Zooming in on heat for herringbones
09 May 2016
Farmers who milk in herringbones now have an easy to use and high tech solution to accurately identify which of their cows are on heat.
The innovative system has been developed in New Zealand by farmer owned co-operative LIC, and is now commercially available in this country and overseas. It uses exclusive camera technology to automatically identify heat events, saving farmers time and money.
The technology was developed to meet farmer demand for a herringbone heat detection solution, LIC Automation Chief Executive Paul Whiston said. Protrack EZ Heat for rotaries had been available for four years and a large number of farmers had asked for a herringbone solution.
A prototype for herringbones was first released at Fieldays last year and refined in field tests before commercial release now. The Protrack EZ Heat system for both herringbones and rotaries integrates with LIC Automation’s Protrack system to draft cows after heat detection. It also integrates with LIC’s MINDA herd management software to record the heat events – making life even easier for farmers.
For the coming 2016-17 season LIC is offering interest-free terms on a range of products, including Protrack EZ Heat and Protrack drafting solutions, in light of the current economic environment facing dairy farmers.
Whiston said the heat detection technology was designed to improve efficiency and herd management decisions. “Protrack EZ Heat reduces production losses through missed heats, while removing the stress and labour costs associated with manual heat detection.” Identifying cows on heat is critical during the farm’s mating season and the following year’s production depends on it. Achieving accuracy can be challenging for even the most experienced farmer.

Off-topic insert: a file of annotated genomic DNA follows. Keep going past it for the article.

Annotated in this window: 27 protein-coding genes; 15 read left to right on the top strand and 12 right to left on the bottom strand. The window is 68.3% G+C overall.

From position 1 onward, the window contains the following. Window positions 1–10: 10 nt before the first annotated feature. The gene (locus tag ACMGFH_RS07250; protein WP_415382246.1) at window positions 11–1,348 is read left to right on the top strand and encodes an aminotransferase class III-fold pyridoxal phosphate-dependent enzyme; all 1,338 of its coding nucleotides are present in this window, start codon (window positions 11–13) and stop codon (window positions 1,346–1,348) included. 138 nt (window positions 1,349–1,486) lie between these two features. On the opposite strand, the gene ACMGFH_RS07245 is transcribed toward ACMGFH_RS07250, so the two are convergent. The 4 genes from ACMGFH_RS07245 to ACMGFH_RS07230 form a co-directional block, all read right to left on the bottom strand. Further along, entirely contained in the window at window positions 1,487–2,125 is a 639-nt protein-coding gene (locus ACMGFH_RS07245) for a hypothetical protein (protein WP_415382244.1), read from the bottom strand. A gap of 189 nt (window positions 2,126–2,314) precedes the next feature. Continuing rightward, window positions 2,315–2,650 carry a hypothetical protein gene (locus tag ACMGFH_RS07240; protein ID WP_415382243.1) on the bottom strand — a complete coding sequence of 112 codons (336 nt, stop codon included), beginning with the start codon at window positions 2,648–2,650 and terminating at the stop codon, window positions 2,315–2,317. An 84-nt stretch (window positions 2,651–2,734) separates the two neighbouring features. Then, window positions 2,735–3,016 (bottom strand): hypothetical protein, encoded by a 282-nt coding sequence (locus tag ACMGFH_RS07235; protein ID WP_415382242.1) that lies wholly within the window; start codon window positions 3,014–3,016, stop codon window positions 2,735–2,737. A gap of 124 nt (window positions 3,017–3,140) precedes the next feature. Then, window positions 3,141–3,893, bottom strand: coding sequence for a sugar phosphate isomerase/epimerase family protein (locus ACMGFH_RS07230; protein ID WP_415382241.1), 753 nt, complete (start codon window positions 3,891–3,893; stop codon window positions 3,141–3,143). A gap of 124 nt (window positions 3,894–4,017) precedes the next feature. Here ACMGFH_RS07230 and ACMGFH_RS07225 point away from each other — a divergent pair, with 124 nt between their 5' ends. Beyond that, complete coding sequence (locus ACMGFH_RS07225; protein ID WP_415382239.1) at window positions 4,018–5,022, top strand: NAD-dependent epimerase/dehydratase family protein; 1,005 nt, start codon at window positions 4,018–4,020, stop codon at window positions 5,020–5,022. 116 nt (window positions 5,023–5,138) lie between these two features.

“The system is very accurate at detecting activated and missing heat patches,” Whiston said.
The herringbone system includes a unique in-race photo booth that cows walk through as they leave the shed after milking. A camera in the booth photographs the cow’s heat patch above its tail, and evaluates the heat patch for signs of activation. By comparison, the rotary system photographs the heat patch while the cow is on the platform.
In both systems, cows deemed to have no activity are drafted back to the paddock. If a patch is deemed activated or missing, the cow is automatically drafted by Protrack to a pen ready for the farmer to inspect and put the cow up for artificial insemination. Heats detected by Protrack EZ Heat are automatically recorded in MINDA, removing the need for manual data entry.